A seething Alan Pardew last night blasted Arsenal's £10m bid for Yohan Cabaye just hours before he was due to feature against Manchester City, claiming 'the result would have been different' with the French midfielder in the squad. But does Pardew really have a case in this situation?
Yes, the bid looks to have allowed Cabaye's head to be turned and deprived Pardew of arguably his most creative presence ahead of their mauling at the Etihad, but Newcastle's meek and lifeless performance last night can not be solely attributed to this.
The Magpies could only muster one shot on target during the whole match and were second best from start to finish as Manuel Pellegrini's men ran riot in a 4-0 victory.
And while some would argue that the influence of the Frenchman would have led to more Newcastle chances, the reality is that Pardew has not strengthened adequately enough and now finds himself in an ironically similar situation to the man he criticised last night, Arsene Wenger.
The capture of Loic Remy from Queens Park Rangers is the only major signing thus far for Newcastle but during his post-match interview last night, Pardew was in no mood to speak about any of his own transfer window failings as Cabaye was very much the hot topic.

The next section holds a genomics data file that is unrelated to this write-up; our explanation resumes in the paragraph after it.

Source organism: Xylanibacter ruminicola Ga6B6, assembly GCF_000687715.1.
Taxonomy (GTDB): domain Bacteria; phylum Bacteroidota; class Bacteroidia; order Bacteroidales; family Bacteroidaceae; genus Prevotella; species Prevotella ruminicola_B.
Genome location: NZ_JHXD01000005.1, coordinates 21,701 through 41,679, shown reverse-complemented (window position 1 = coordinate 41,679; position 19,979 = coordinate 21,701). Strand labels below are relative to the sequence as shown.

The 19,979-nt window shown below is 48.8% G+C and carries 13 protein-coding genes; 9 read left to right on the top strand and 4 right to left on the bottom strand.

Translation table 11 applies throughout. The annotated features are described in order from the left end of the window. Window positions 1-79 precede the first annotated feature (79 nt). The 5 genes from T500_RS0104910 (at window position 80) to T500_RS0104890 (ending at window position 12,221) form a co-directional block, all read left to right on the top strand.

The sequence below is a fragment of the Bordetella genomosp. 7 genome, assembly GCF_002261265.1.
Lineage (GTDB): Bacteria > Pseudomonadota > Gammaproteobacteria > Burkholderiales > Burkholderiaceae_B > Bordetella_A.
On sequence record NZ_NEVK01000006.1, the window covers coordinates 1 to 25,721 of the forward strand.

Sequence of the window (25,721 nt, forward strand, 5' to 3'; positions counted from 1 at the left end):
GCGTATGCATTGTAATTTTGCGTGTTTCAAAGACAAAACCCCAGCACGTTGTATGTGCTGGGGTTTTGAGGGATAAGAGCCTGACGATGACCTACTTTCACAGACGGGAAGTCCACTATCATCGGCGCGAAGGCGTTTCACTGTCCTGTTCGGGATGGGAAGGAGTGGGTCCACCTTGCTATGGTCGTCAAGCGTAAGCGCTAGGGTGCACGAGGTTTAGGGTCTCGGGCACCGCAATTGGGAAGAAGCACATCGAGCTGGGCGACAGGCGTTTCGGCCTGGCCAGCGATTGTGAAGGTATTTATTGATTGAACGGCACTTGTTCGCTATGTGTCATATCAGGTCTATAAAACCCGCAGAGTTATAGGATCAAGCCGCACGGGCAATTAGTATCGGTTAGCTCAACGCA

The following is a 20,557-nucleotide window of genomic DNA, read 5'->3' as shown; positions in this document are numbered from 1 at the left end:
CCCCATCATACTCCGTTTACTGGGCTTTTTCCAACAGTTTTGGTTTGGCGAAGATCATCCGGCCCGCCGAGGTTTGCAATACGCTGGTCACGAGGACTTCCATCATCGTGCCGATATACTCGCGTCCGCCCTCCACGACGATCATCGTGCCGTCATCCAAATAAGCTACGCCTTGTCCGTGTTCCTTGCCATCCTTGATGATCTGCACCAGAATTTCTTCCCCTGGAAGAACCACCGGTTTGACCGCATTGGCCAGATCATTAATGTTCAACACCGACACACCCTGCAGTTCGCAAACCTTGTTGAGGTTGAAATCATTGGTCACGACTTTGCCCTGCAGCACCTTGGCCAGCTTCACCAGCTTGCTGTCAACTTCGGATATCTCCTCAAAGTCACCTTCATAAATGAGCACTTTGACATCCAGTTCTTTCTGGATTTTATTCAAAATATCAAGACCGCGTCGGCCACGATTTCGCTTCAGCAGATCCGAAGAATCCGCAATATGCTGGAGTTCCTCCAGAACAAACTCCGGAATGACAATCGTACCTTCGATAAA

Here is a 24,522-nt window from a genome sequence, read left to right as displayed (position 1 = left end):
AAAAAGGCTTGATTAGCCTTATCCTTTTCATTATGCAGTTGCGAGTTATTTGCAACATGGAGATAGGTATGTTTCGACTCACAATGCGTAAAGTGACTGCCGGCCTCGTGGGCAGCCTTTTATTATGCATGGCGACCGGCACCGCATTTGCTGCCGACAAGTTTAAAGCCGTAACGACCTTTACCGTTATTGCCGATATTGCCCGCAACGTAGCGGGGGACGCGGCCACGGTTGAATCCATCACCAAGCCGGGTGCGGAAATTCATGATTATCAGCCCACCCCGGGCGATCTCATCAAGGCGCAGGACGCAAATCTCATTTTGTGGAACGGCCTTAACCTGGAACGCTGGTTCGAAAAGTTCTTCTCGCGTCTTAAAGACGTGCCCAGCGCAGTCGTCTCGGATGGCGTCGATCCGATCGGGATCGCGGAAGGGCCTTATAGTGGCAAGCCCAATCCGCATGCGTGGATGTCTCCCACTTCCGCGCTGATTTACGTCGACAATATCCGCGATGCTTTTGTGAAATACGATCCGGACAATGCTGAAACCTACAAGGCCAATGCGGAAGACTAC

"To bid on the eve of the game was not necessary. Cabaye's head has been messed with," he said before adding that the club had been shown "disrespect".
The feeling Pardew has of his side being hard done by is one seen in every manager when their players are subject to interest. But what does he expect in the increasingly cut-throat world of football?
There have been many examples of players being unsettled to the extent that they have missed matches, with Cesc Fabregas and Luka Modric being high profile recent examples prior to their transfers to Barcelona and Real Madrid, respectively.
His complaint about the transfer offer being too low, while probably true, can also be looked at as something that is indicative of the way transfers work in modern football and not just to his own side.
Of course the price is going to start off fairly low, that's what happens in an auction so why should it be any different when it comes to football players? The buyer looks to get their target for as low price as possible, that is how it has always been.
There are many that feel sorry for Alan Pardew's situation, and that is completely understandable. What is not understandable is the assumption that Newcastle would have definitely got a result against Manchester City with Cabaye in the squad, or that this is an excuse for Newcastle's inability to sign the players required to compete in fixtures such as this.
Newcastle must regroup quickly from this and make the signings they so obviously need before the transfer window shuts on September 2 or risk the exact same start to the season as they suffered in the last campaign, leaving them playing catch-up until January, at least.
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